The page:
This extract is the final part of Rehman Sobhan’s contemporaneous account of the events of the momentous month of March 1971. This was first published in the final issue of Forum magazine on March 20, 1971. The Forum offices were closed and the magazine shut down by the Pakistan army on March 26
The totally unprecedented resistance to this move within Bangla Desh has led to the inevitable reaction within West Pakistan. Whilst many political figures in the West began by supporting the postponement, by the end of the second week of people’s Raj in Bangla Desh, all bar the PPP were demanding that Yahya concede Mujib’s Four Points in toto.
Bhutto, who remained apologetic and on the defensive ever since March 1, was thus compelled to further expose his ambition in Karachi on March 14. Here he introduced West Pakistan for the first time to the concept of the two-nation theory and demanded that power be handed to the two majority parties of Pakistan, namely the Awami League in Bangla Desh and People’s Party in West Pakistan.
Bhutto’s drive towards becoming shahinshah of West Pakistan had of course been exposed in the columns of Forum some time ago, though none would have thought that he would be crass enough to proclaim his ambition at such a psychologically unfavourable moment. Needless to say the reaction in the two regions, NWFP and Baluchistan, where his writ does not run, was the most unfavourable. To them this was a clear attempt to reimpose Punjabi domination on them through the agency of Mr. Bhutto.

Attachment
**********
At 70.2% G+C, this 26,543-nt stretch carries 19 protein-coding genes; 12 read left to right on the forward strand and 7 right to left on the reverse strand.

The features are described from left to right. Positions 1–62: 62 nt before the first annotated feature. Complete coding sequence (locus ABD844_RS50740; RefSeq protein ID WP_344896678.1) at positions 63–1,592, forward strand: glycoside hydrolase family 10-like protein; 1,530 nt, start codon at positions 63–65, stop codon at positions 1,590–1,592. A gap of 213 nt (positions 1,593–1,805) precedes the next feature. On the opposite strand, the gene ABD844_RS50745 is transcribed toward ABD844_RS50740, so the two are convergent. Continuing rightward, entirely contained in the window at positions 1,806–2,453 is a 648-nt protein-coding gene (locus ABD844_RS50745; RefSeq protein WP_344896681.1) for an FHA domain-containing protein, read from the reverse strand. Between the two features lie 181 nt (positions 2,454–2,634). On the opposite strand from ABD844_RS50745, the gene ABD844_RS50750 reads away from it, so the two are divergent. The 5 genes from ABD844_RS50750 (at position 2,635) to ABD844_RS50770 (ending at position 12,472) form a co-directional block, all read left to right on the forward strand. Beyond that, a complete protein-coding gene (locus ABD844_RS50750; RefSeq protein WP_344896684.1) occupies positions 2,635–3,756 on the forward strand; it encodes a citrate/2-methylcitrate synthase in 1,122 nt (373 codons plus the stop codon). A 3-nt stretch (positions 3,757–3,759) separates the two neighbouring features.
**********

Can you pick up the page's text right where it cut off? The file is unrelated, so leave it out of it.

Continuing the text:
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Even within the PPP there were serious misgivings not only at Mr. Bhutto’s present posture but his entire strategy. Whatever their misgivings about Six Points, they must have awakened to the fact that the price of resisting Six Points and also imposing their will on the Baluch and Pathan was a permanent partnership with the likes of General Omar. Far from PPP being the champion of democracy in West Pakistan, they would merely degenerate into the civilian front of another junta.
Whilst the events of last month have exposed Mr. Bhutto for what he is and perhaps in the process inflicted serious damage to the progressive cause in West Pakistan, it is not certain whether the wings of the hawks have at all been clipped.
Whilst no man of whatever persuasion in West Pakistan could now doubt the Himalayan blunder implicit in the act of postponement and fail to be aware of the near fatal damage to the concept of national unity, it is yet to be seen whether the right lessons will be drawn from the experience.
A sensible general as much as a sensible leader having miscalculated would attempt to recoup his losses by trying to come to terms with the people’s representatives in Bangla Desh and handing over power to them in order to create an atmosphere where the future of the country can be examined soberly.
On the other hand, both generals and leaders have also been known to compound their own blunders, thereby converting simple folly into unmitigated disaster.
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